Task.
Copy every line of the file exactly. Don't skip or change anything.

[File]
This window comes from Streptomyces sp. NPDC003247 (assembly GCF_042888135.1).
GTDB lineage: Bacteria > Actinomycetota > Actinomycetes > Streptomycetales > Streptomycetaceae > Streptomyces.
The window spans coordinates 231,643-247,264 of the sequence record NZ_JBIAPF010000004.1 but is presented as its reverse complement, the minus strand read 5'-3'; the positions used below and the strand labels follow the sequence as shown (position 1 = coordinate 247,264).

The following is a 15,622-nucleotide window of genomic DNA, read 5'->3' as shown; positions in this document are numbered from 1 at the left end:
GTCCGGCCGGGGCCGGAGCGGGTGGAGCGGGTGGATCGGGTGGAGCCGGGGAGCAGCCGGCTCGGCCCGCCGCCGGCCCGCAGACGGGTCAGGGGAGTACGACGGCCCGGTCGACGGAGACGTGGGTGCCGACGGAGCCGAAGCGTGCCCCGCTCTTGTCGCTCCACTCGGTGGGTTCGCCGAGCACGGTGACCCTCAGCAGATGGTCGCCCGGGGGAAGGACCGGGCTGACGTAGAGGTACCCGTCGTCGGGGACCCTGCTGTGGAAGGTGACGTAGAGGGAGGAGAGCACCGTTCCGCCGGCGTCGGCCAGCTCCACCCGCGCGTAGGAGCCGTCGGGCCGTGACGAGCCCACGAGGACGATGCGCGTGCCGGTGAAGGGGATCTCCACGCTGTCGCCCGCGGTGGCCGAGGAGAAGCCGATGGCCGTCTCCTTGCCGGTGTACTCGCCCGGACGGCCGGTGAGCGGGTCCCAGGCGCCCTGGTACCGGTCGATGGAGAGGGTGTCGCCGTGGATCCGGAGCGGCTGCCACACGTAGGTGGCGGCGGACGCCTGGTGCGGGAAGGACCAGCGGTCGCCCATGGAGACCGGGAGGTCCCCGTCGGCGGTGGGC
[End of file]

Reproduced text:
This window comes from Streptomyces sp. NPDC003247 (assembly GCF_042888135.1).
GTDB lineage: Bacteria > Actinomycetota > Actinomycetes > Streptomycetales > Streptomycetaceae > Streptomyces.
The window spans coordinates 231,643-247,264 of the sequence record NZ_JBIAPF010000004.1 but is presented as its reverse complement, the minus strand read 5'-3'; the positions used below and the strand labels follow the sequence as shown (position 1 = coordinate 247,264).

The following is a 15,622-nucleotide window of genomic DNA, read 5'->3' as shown; positions in this document are numbered from 1 at the left end:
GTCCGGCCGGGGCCGGAGCGGGTGGAGCGGGTGGATCGGGTGGAGCCGGGGAGCAGCCGGCTCGGCCCGCCGCCGGCCCGCAGACGGGTCAGGGGAGTACGACGGCCCGGTCGACGGAGACGTGGGTGCCGACGGAGCCGAAGCGTGCCCCGCTCTTGTCGCTCCACTCGGTGGGTTCGCCGAGCACGGTGACCCTCAGCAGATGGTCGCCCGGGGGAAGGACCGGGCTGACGTAGAGGTACCCGTCGTCGGGGACCCTGCTGTGGAAGGTGACGTAGAGGGAGGAGAGCACCGTTCCGCCGGCGTCGGCCAGCTCCACCCGCGCGTAGGAGCCGTCGGGCCGTGACGAGCCCACGAGGACGATGCGCGTGCCGGTGAAGGGGATCTCCACGCTGTCGCCCGCGGTGGCCGAGGAGAAGCCGATGGCCGTCTCCTTGCCGGTGTACTCGCCCGGACGGCCGGTGAGCGGGTCCCAGGCGCCCTGGTACCGGTCGATGGAGAGGGTGTCGCCGTGGATCCGGAGCGGCTGCCACACGTAGGTGGCGGCGGACGCCTGGTGCGGGAAGGACCAGCGGTCGCCCATGGAGACCGGGAGGTCCCCGTCGGCGGTGGGC